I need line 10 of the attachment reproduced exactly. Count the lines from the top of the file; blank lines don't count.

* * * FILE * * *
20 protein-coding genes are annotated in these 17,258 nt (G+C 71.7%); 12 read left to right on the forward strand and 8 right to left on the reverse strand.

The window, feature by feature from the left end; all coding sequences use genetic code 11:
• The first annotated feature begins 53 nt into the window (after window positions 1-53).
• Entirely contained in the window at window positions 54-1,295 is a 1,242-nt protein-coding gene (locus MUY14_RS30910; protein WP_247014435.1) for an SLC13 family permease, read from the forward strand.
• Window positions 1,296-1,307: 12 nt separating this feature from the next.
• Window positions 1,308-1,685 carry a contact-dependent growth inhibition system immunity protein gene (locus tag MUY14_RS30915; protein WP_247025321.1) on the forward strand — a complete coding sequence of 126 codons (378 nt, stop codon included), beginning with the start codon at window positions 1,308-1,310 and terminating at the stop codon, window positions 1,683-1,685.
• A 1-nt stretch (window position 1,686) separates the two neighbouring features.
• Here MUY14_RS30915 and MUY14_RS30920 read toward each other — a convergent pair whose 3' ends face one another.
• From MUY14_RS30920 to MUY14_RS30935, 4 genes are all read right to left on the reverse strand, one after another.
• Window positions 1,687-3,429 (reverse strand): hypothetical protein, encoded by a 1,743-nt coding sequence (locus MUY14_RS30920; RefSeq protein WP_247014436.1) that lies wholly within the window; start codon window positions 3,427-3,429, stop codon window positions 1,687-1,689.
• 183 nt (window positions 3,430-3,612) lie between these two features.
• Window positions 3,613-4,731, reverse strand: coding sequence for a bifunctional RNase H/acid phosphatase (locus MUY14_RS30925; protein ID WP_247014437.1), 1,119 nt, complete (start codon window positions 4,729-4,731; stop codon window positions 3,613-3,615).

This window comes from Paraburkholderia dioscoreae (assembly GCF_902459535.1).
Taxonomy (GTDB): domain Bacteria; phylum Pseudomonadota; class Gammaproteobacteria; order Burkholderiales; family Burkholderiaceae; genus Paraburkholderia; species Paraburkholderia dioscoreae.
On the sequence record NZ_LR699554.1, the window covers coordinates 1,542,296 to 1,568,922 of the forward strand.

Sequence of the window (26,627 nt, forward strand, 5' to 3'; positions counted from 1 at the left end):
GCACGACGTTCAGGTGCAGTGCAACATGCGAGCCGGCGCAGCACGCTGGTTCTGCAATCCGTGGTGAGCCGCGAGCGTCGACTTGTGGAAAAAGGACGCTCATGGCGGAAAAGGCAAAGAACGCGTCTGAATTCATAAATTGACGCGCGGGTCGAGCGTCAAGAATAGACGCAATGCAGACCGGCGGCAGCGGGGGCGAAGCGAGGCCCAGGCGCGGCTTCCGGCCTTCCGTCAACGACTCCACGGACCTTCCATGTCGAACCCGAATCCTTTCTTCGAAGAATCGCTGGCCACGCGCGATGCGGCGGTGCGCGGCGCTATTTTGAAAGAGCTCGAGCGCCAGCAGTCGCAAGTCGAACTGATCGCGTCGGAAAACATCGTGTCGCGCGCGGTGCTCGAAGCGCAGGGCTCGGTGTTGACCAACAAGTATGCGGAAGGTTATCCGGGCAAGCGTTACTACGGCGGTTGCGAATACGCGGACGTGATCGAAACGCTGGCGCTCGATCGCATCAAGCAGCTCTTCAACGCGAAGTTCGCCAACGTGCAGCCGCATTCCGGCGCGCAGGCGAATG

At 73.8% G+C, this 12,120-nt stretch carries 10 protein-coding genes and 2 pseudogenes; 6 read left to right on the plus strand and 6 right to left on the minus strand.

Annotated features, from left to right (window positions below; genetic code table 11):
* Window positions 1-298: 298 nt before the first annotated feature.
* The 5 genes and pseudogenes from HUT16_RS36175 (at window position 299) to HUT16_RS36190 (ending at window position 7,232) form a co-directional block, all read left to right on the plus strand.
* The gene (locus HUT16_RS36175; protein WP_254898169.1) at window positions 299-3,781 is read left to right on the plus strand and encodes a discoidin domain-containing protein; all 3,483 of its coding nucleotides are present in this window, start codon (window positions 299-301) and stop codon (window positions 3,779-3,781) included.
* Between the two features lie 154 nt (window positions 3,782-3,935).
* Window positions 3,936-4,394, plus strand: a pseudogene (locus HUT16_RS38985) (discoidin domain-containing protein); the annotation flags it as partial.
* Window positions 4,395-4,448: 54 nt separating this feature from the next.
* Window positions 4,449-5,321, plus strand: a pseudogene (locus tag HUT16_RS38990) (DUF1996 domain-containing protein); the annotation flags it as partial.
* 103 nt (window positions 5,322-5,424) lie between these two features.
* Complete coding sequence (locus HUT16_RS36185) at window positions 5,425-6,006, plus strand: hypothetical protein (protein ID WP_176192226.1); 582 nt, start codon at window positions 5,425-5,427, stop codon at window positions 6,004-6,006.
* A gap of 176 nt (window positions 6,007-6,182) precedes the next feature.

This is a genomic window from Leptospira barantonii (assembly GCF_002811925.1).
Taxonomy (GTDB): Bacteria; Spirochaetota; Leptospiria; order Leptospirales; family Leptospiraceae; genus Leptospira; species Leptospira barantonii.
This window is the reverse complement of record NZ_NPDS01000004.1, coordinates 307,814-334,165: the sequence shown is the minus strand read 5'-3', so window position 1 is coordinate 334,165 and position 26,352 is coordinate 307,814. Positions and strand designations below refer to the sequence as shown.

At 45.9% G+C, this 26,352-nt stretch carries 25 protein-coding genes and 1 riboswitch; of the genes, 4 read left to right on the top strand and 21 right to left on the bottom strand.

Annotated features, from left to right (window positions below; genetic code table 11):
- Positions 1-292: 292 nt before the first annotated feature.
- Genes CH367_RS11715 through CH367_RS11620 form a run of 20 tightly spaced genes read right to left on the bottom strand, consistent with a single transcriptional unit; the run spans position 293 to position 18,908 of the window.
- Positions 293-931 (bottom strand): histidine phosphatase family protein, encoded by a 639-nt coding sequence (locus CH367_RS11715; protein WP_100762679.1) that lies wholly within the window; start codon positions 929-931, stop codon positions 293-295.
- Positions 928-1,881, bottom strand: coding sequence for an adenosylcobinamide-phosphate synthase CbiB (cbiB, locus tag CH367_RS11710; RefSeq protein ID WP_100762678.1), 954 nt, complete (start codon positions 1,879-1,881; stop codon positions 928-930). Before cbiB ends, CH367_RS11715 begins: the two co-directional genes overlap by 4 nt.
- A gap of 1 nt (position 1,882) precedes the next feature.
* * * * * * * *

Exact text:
• Window positions 1,687-3,429 (reverse strand): hypothetical protein, encoded by a 1,743-nt coding sequence (locus MUY14_RS30920; RefSeq protein WP_247014436.1) that lies wholly within the window; start codon window positions 3,427-3,429, stop codon window positions 1,687-1,689.